NPGS  : Dose Matrix (with ~14 nm lines/spaces)

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These pictures show SEM images of a dose testing matrix where the lines were designed with different widths along the rows and each column used a different dose. Each group of lines was designed with an ideal line/space ratio of 1:1. The numbers on the right indicate the designed linewidths that range from 14 to 26 nm, while the labels along the bottom are index numbers to denote the different doses (26 through 40 are shown in the main image above).

Careful measurements of the linewidths show that the groups in the bottom row range from 14.1 nm (group #26) to 16.2 nm (group #36). The top row ranges from 24.7 nm (group #26) to 26.7 nm (group #36). The groups with doses above #36 are increasingly over exposed.

The smaller image shows an enlarged view of the doses near #30 which produced lines in the bottom row that are ~15 nm wide with ~13 nm spaces.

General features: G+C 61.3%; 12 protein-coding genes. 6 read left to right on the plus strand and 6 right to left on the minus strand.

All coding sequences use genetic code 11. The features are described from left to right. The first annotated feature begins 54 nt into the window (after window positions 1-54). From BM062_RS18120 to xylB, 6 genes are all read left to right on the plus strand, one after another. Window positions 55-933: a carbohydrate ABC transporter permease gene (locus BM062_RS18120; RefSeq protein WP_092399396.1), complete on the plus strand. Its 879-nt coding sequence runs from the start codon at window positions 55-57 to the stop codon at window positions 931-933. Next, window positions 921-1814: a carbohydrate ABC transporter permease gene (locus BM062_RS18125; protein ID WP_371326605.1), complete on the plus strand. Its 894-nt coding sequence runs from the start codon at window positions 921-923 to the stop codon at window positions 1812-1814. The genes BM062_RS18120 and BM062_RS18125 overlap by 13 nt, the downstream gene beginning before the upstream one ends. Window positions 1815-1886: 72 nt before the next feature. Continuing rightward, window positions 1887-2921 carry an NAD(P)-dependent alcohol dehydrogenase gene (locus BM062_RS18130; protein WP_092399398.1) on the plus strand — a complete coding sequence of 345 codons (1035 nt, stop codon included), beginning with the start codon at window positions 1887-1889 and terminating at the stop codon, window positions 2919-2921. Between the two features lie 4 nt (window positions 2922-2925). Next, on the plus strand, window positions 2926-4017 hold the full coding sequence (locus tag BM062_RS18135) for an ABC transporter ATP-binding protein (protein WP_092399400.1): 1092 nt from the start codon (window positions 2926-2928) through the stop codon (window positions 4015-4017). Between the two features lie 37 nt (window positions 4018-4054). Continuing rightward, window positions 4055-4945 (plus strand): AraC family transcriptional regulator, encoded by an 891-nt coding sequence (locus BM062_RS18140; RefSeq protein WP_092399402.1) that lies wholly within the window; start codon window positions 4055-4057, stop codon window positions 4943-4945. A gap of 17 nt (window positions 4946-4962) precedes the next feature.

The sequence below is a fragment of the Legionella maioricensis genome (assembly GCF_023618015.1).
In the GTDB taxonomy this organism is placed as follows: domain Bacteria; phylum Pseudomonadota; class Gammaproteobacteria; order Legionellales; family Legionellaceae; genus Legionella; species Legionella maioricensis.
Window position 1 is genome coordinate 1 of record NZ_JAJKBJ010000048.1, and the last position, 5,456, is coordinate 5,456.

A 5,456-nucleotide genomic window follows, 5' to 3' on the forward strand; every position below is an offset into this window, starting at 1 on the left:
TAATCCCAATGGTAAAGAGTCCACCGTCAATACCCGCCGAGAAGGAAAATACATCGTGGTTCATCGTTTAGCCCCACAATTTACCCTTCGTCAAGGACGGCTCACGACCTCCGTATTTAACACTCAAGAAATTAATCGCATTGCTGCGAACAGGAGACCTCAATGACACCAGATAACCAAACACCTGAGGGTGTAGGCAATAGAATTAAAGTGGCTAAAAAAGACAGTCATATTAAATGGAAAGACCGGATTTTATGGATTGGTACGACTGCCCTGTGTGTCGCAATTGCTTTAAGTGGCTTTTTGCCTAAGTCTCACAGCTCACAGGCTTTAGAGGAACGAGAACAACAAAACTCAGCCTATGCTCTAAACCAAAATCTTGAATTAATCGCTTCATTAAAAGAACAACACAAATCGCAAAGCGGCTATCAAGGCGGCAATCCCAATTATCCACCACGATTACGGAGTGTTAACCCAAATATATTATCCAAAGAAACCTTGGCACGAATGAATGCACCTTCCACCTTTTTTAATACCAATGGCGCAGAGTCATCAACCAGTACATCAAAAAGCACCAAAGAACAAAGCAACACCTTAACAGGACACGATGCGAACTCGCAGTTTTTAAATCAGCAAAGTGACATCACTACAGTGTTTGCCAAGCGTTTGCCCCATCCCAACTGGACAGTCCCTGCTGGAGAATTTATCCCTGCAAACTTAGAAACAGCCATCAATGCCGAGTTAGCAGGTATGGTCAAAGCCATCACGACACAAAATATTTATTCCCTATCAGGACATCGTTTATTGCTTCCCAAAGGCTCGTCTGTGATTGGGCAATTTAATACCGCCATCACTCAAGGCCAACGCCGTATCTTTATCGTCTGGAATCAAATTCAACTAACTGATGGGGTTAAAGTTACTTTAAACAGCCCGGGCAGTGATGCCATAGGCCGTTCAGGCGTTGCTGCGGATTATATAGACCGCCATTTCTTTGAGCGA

The imaging was done after development without any metallization. The resist is a proprietary resist on a silicon substrate.

This work was done by Inpria Corporation using NPGS at the University of Oregon.

This image shows the lower doses of a similar dose matrix which has the same range of designed linewidths from 14 nm to 26 nm arranged in rows with columns of different doses. (Note that the `10' and `15' in the image refer to the dose index numbers, not to the intended linewidths.) In this case, nearly every group of lines is under exposed and they show the typical random defects seen in under exposed features defined by e-beam lithography.

Tips: When initially exposing a dose matrix, the goal is to obtain features that clearly range from `too low' to `too high' as shown in the images above. Subsequent exposures may be performed that target a smaller range that includes the ideal dose. Also, when the test features are all aligned in one direction, as in the case of these vertical lines, including the diagnostic wheel structure is very useful in order to confirm that the astigmatism in the beam was well optimized during the exposure.

Images Copyright © 2011, Inpria Corporation. Used by permission.